Enter your mobile number or email address below and we'll send you a link to download the free Kindle App. Then you can start reading Kindle books on your smartphone, tablet, or computer - no Kindle device required.
To get the free app, enter your mobile phone number.
Obama and the Middle East: The End of America's Moment? Hardcover – May 22, 2012
The Amazon Book Review
Author interviews, book reviews, editors picks, and more. Read it now
Customers who bought this item also bought
What other items do customers buy after viewing this item?
“Sensible recommendations are woven through every chapter of the book for the next US administration” ―YaleGlobal Online
“For students of the region, journalists, policy-makers, or others interested in developing a nuanced understanding of US foreign policy towards the Middle East today, at a time when the sun seems to be setting on the US' 'unipolar moment', Fawaz Gerges' Obama and the Middle East could not have come at a better time.” ―LSE Review of Books
“In a thorough and clear manner, Gerges takes the reader through each of the major challenges the Obama administration has had to face in the Middle East, highlighting where the man of 'hope' and 'change' failed, and where the president has simply been a prisoner of history.” ―Middle East Policy Council
About the Author
Fawaz A. Gerges is a professor of Middle Eastern Politics and International Relations at the London School of Economics and Political Science, where he is chair of the Middle East Centre. He was a senior ABC television news analyst from 2000 until 2007 and has been a guest on Charlie Rose, Oprah, ABC Nightline, and other prominent shows. He has contributed pieces to The New York Times, The Washington Post, International Herald Tribune, Foreign Affairs, Foreign Policy, Middle East Journal, Al Mustaqbal al-Arabi, and many others. He lives in London.
Top customer reviews
In addition, I have a problem with his highly sanguine assessment of Islamism. While I agree that the war on terror has been overly funded, and somewhat exaggerated, Gerges again is highly optimistic that the pragmatism he sees in the behavior of the Muslim Brotherhood is indicative of a resounding ideological shift in position. Is this a sound premise? Why, instead of it being a change in ideological perspective, can't it be something else? He seems to believe that Islamists will perpetually subordinate the tenets of Islam to the necessities of political reality. Is this a sound theory? First, Gerges doesn't go into such a philosophical conversation of his premises as it would probably derail his book. Nevertheless, these premises need to be clarified to see whether they are justified. According to historical Islamic jurisprudence, a hudna, or "Truce" does not mean "perpetual peace", but rather, a conditional peace. If all hudnas throughout history were seen through Gerges "realist" eyes, than he'd always imagine that his political paradigm is prevailing, while the Islamic one is faltering. However, can we ever really trust Islamist intentions? Could they not - as their own support for Hamas suggests - be manipulating political processes until they reach a point of sufficient strength to dictate the rules of the game? This is the inherent conflict, as explored in books like Robert R. Reilly's "Closing of the Muslim Mind", that needs to be worked out. Fawaz Gerges talks as if there isn't any risk to his political strategy. As if allowing Islamists to grow, unperturbed, over many years over many middle eastern countries, won't result in a situation in which, not only would Israel's existence be threatened, but the whole non-Muslim world might find itself at the end of a grisly situation that could have been avoided.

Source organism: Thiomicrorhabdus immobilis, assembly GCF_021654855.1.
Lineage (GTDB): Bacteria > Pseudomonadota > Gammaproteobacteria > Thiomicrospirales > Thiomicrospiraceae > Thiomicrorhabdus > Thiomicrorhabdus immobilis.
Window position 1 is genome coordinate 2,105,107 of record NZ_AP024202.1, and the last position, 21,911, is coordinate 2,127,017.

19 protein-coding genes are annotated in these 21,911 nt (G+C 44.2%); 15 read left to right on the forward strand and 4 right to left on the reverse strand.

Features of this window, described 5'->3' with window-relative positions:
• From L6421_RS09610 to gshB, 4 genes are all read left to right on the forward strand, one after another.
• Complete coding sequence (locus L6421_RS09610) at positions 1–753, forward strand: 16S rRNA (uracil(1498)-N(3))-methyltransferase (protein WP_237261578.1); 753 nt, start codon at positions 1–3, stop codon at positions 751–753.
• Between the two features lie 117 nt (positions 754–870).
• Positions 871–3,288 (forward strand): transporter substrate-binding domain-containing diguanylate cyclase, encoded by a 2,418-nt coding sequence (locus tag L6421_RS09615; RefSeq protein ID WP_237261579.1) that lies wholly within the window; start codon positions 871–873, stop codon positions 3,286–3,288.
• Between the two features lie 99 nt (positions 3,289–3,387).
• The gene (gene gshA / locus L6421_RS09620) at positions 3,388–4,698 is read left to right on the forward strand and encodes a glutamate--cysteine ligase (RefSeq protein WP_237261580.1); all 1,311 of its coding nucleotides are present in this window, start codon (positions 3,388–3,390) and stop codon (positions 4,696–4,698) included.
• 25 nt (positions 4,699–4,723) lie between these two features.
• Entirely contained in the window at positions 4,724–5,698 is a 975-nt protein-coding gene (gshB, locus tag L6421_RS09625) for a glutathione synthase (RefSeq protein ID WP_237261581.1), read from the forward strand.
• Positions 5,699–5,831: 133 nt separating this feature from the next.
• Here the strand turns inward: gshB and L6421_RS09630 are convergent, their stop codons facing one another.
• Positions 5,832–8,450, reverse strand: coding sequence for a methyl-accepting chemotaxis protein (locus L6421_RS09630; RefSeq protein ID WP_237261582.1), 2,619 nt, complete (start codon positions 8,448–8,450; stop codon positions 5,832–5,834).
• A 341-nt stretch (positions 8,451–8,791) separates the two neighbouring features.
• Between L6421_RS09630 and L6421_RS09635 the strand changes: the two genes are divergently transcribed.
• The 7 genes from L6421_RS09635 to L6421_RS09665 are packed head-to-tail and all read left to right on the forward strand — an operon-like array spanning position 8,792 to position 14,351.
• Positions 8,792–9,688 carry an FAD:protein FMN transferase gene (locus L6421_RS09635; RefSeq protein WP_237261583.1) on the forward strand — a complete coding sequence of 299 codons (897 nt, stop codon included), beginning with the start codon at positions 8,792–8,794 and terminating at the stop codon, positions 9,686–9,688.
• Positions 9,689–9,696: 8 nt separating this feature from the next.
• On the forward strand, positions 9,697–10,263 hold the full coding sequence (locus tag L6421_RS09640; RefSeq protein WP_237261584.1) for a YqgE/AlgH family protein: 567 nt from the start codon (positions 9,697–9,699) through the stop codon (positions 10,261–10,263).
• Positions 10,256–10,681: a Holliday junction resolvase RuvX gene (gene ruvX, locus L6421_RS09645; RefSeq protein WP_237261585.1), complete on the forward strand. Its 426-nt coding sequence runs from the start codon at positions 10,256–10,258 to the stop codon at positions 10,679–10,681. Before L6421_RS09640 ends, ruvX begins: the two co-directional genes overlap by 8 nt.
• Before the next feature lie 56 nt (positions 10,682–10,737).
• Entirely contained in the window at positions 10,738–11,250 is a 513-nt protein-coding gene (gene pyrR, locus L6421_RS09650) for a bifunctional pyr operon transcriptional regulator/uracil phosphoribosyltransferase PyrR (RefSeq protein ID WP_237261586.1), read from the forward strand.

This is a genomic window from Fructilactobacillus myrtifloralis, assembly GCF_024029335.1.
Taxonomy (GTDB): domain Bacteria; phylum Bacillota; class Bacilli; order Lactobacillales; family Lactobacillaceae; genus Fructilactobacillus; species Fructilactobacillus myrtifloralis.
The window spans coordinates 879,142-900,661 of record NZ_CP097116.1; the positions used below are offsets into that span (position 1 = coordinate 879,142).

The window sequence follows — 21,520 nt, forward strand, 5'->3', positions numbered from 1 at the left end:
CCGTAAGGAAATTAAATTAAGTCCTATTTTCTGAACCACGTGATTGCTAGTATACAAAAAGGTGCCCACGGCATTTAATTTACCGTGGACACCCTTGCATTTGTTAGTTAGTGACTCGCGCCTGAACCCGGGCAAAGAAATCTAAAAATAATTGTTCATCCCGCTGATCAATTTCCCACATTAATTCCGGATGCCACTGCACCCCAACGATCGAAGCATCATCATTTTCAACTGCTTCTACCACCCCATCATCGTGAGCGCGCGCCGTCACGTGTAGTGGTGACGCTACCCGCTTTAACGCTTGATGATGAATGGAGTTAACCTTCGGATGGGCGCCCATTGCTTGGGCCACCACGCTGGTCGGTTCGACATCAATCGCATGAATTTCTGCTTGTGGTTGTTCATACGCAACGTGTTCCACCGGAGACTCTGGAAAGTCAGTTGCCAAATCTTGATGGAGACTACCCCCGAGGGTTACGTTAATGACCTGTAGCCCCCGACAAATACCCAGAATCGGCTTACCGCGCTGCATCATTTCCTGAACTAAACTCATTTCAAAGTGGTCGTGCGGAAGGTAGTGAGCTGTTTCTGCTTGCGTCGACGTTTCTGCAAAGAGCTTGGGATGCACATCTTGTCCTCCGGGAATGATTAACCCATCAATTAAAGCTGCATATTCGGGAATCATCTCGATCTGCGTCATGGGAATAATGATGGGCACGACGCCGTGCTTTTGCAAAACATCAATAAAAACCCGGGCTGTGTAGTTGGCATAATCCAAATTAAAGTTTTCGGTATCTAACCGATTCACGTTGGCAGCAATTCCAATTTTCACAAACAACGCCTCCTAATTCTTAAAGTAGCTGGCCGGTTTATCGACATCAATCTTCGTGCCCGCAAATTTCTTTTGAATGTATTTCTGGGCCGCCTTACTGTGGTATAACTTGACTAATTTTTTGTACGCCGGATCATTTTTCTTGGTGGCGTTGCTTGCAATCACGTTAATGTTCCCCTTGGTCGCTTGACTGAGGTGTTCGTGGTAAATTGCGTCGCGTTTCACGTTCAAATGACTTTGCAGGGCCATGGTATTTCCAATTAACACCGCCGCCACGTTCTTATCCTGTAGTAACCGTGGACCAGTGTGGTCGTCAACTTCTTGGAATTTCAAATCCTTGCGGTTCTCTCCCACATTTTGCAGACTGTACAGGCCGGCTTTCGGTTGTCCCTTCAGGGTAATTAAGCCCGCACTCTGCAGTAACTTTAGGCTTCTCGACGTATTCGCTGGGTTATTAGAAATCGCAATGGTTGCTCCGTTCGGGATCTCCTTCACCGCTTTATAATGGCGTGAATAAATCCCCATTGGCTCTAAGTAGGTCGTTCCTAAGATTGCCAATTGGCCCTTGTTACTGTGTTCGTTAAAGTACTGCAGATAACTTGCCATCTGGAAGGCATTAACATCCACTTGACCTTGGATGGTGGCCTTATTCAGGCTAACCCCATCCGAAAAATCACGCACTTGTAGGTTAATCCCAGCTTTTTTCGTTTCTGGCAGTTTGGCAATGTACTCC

I'm not an alarmist by saying so, but merely exploring a probable outcome of the political policy advocated by Fawaz Gerges. This does not make me "Islamaphobic". As Frederich Hayek explored in his "road to serfdom", my concern is how the state will be used by Islamists. To be sure, my gut feeling is not to trust them. Although they work slowly and methodically, I believe it to be highly probable that they plan to accrue political power over many years, possibly decades, whether this be done through little shifts at home or changes in the education system, I believe Islamists are still confined by the boundaries set by their fundamentalist Islamic beliefs.
The print for this publication was very small which made difficult reading for an older person such as myself.
A larger font would be appreciated by future readers.
In addition, Gerges demonstrates how Obama has failed the entire Middle East Region using the flawed strategies that have been produced from his inept Foreign Policy staff.
In Chapter 3 he specifically raises the question as to whether United States Policies during the 2011 Arab Spring significantly changed the status quo in the Middle East thereby presently irreversible challenges for the World.
Here, Fawaz Gerges, a top Middle East scholar, delivers a broad picture of US relations within the region. He reaches back more than 50 years to clearly explain the issues that have challenged the Obama administration and examines the president's failures; from his failed negotiations with Israel and Palestine to his drawdown from Afghanistan and withdrawal from Iraq.
Gerges highlights the changes that an American President must make to improve the US position in the Middle East in light of his do nothing policy in Egypt and as his failed relations with Iran and Libya.
The conclusion is frightening in that United States Foreign Policy has failed miserably during the past three years resulting in the end of its influence in the area unless things are changed radically by a new occupant in the White House.